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Beta Readers

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Does anyone use middle-grade students as beta readers? Has anyone partnered with teachers at a local school to identify beta readers? Also, what kind of feedback are you looking for from beta readers and how do you use the feedback?
#1 - May 21, 2020, 02:06 PM

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Using students can give you some insight, but do not mention it in a query letter. Kids are very honest, and you'll know if they laugh at the jokes or lose interest. Not all of them are cut out to be literary critics though. You'll even have some who don't like reading.

I had my niece read when she was the right age, but she forgot to mark the text. Having a teacher read a chapter at a time and discuss with the class might benefit you more, and them too, especially if they read the edits you've made based on their comments. I have no idea if this works though.
#2 - May 22, 2020, 06:20 PM
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Thank you.
#3 - May 22, 2020, 07:01 PM

Using students can give you some insight, but do not mention it in a query letter.

Curious, why shouldn't it be mentioned in a query letter? I work a lot with research and A/B testing so I'm used to backing up all of my work-related pitches with data. I would have thought being able to show qualitative interest from the demographic would have been similarly powerful when approaching an agent/publisher. Interested to hear why publishing is different!   ::-)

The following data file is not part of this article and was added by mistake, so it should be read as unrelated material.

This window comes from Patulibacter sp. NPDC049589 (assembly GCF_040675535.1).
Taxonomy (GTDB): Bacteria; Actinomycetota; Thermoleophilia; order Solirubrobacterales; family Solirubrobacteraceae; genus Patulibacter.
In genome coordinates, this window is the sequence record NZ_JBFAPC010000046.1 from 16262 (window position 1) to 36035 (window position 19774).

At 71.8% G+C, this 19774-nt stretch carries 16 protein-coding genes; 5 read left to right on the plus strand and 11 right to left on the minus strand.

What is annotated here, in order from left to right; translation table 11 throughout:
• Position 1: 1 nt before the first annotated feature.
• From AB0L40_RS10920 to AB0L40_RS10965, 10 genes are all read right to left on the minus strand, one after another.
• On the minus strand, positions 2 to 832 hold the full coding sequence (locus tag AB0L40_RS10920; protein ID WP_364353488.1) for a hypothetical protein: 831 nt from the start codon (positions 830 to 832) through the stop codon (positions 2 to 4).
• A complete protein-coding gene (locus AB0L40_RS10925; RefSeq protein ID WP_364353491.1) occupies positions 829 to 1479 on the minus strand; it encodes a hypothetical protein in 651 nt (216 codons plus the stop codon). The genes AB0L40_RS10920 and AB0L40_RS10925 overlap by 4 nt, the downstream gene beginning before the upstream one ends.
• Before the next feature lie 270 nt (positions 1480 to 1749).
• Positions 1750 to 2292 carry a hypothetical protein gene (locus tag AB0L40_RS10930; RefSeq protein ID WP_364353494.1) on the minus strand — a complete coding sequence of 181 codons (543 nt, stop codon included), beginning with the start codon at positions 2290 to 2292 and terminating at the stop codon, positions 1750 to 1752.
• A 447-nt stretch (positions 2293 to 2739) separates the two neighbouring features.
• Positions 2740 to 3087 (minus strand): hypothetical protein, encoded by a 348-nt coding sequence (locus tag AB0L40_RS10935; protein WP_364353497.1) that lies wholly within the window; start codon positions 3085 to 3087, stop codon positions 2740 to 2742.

#4 - June 12, 2020, 07:08 AM

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Too many writers have approached too many agents and editors with pitches like: my daughter and her friends love the book and so does my mother, or my son's teacher read it to her class and they loved it. Then the ms turns out to be sub par. People who have a personal connection to you are not usually reliable beta readers. As Debbie said, children can give you insights, but don't use them as references.

Sometimes someone with a close personal connection can be helpful, but often not. I have six children. I only use one of them as a beta reader, but I wouldn't use her as a reference in a query. The one child I use is trained, understands what I'm looking for, and follows directions. For example, I might ask, "Is there too much romance or not enough?" or "Does the sidekick take too much attention away from the MC?" She gives me valuable feedback, but it's not relevant in a query.

#5 - June 12, 2020, 09:36 AM


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For beta readers who aren't really writers/editors, I would probably be interested in their reactions as the book unfolds. Are they laughing in the right places? What do they predict when they come to foreshadowing I have planted? Are their theories in the right direction? How much do they believe in the love line? (Or is it just too cringey?) Etc. I'd want to know if the message I am trying to send is getting through.

The thing you do with this feedback is revise. You do not say in your query that the book has had beta readers or critiquers. It should be a given that someone other than yourself and your mom have read the book and that this isn't a first draft. The actual quality of the writing, in other words, is what carries weight for an agent or editor--not the approval of some unknown person.
#7 - June 14, 2020, 06:51 AM

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It looks like you've gotten two great answers to the question already.

Just keep in mind that this is an art or craft and not a science. Any reader response is subjective and not necessarily predictive of anything. This is why a book can be rejected by everyone and go on to break sales records or be loved by an editor and go on to tank.
#8 - June 14, 2020, 06:53 PM
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